And by "dramatic platform changes" - what issues do you speak of? Racial Equality? Gender Equality? Defending the First Amendment? Those issues were indeed dramatic. The Democratic Party's decision to support the outcome of Roe v. Wade was just icing on the cake. Southern conservatives already had a plethora of reasons to bolt for the GOP - and those reasons had little if anything to do with abortion. And as quite a few historians (and Paul Weyrich has conceded) have noted, the Religious Right was founded not in response to Roe but to Green v. Connally in 1972 (and later the BJU decision) which held that any institution that practiced segregation was not qualified for tax-exempt standing. Abortion politics and later basic gay rights solidified the SBC's divorce with the Democratic Party - but those issues did not cause the divorce.

How old are you Bart? Nearing 40, right? So, your first election was what, 1988? So, what made you a Democrat 20 years ago? Dukakis was indeed a liberal - supported both abortion rights and gay rights. What about the Democratic Party has changed so dramatically in the past 20 years that made you jump ship to the GOP side??? Somehow, I just don't think you voted for Dukakis. Can one really call themselves a Democrat if they don't support the TOP of the ticket?

My point stands - when only 1% of clergy of a denomination as large and diverse as the Southern Baptist Convention prefer America's majority political party - it is somewhat alarming. Can you name a large American denomination that supports either the Dem or GOP at such a low (1%) rate?

I do wonder though - what do you think the Republican Party has done for the interests of Southern Baptists lately? Anything?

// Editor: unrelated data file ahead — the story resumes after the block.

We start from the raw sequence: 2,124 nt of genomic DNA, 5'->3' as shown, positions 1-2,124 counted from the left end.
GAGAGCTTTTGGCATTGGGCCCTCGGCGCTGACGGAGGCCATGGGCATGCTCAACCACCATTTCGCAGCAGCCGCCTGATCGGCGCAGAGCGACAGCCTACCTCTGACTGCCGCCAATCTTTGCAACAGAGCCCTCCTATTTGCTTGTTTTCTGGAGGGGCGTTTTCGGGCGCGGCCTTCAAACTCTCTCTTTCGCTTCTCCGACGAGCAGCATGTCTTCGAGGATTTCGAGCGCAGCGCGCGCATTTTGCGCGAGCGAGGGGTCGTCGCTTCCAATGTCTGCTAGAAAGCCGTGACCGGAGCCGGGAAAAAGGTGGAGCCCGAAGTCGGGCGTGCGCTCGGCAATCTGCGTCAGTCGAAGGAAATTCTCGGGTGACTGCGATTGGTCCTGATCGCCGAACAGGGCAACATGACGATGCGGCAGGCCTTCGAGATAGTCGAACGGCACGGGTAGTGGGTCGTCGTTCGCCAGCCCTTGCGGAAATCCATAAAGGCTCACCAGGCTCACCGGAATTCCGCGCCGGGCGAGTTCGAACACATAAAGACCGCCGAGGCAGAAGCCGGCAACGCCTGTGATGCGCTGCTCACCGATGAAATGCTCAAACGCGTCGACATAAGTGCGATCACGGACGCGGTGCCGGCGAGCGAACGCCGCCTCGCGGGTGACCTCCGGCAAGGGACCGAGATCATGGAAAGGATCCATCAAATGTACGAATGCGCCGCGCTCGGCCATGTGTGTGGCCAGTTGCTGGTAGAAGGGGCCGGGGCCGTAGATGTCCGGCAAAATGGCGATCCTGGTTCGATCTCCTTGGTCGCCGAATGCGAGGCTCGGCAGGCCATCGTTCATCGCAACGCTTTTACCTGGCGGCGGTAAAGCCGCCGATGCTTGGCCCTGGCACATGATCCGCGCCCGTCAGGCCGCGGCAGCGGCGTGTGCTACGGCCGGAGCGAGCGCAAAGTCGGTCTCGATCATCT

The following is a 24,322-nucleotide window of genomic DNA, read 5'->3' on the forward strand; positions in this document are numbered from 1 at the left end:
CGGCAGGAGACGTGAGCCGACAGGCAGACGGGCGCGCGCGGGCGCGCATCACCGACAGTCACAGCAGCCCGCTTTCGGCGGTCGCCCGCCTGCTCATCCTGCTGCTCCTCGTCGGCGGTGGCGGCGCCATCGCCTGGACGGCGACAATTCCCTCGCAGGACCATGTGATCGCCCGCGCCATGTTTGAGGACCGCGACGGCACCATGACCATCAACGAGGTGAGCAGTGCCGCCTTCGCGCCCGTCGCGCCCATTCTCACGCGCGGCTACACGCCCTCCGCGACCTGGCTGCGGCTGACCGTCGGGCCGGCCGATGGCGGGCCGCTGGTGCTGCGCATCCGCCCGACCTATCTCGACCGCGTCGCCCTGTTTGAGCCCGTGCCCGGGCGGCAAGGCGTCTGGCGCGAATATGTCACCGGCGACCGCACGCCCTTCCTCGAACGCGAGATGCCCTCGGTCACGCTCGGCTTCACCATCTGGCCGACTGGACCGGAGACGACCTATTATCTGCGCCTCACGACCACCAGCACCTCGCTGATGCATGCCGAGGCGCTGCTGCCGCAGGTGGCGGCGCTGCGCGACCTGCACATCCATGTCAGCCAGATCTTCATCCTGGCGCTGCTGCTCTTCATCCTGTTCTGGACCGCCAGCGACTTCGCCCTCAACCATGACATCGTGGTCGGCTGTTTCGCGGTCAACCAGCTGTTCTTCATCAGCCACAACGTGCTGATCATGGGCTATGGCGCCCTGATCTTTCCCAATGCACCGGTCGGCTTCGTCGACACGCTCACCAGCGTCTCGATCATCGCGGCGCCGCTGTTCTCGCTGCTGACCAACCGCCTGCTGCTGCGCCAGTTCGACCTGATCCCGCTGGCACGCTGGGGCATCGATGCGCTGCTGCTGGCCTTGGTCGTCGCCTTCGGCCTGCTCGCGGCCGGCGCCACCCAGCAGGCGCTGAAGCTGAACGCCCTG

3:28 PM

 
Blogger Cat's Dad said...

He wasn't Southern Baptist at the time, but if you credit (or blame) Jerry Falwell with the forming of the Religious Right, it was all about Roe v. Wade. Falwell was a champion of desegregation.

Today, I'm relieved that only 1% of SBC pastors will support either Democrat candidate. McCain and the Republican party aren't all they should be, but represent the best stances on abortion and homosexual marriage.

I'm amazed and appalled that any SBC pastor would vote for a pro-choice, pro-homosexual marriage candidate.

7:55 AM

 
Anonymous Anonymous said...

I agree with bart and cat's dad. I'm old enough to be BDW's grandmother and am a former Democrat with Democrat parents, grandparents and in-laws and everyone I knew. The platform of the party is now so full of anti-Christian views that I can no longer even give them a thought, let alone a vote.
I'm not thrilled with the Republican nominee either and really place little hope in any political party, but God is still on the throne and therein lies my hope. Mom2

8:15 AM

 
Blogger Chad Reed said...

If 80% of SBC pastors pledged their support for McCain and only 1% of them are for Obama, then I would like to know about the 19% that is unaccounted for.

Maybe some of the 19% are not big fans of McCain, yet they will vote Republican anyways in November?

Maybe some of them are big McCain supporters, yet they would rather not endorse a candidate publicly?

Maybe some of them are closet Obama supporters? (Let’s not even kid ourselves and think that any of them would ever support Hillary.)

Shadrach, while I can’t prove anything, I suspect that the percentage of SBC pastors who will vote Republican in this election is actually higher than 80%.

Good post Aaron! I credited your blog in my post today. Here is the link: http://radcheed.blogspot.com/2008/06/religion-married-politics.html

Cat's Dad, I would like to know your thoughts on the blog post I just linked.

9:05 AM

 
Blogger Alexis said...

This comment has been removed by the author.

9:20 AM

 
Blogger Big Daddy Weave said...

Thank you Cat's Dad and Mom2 for discovering that there indeed exists a direct route from the Bible to the Ballot Box!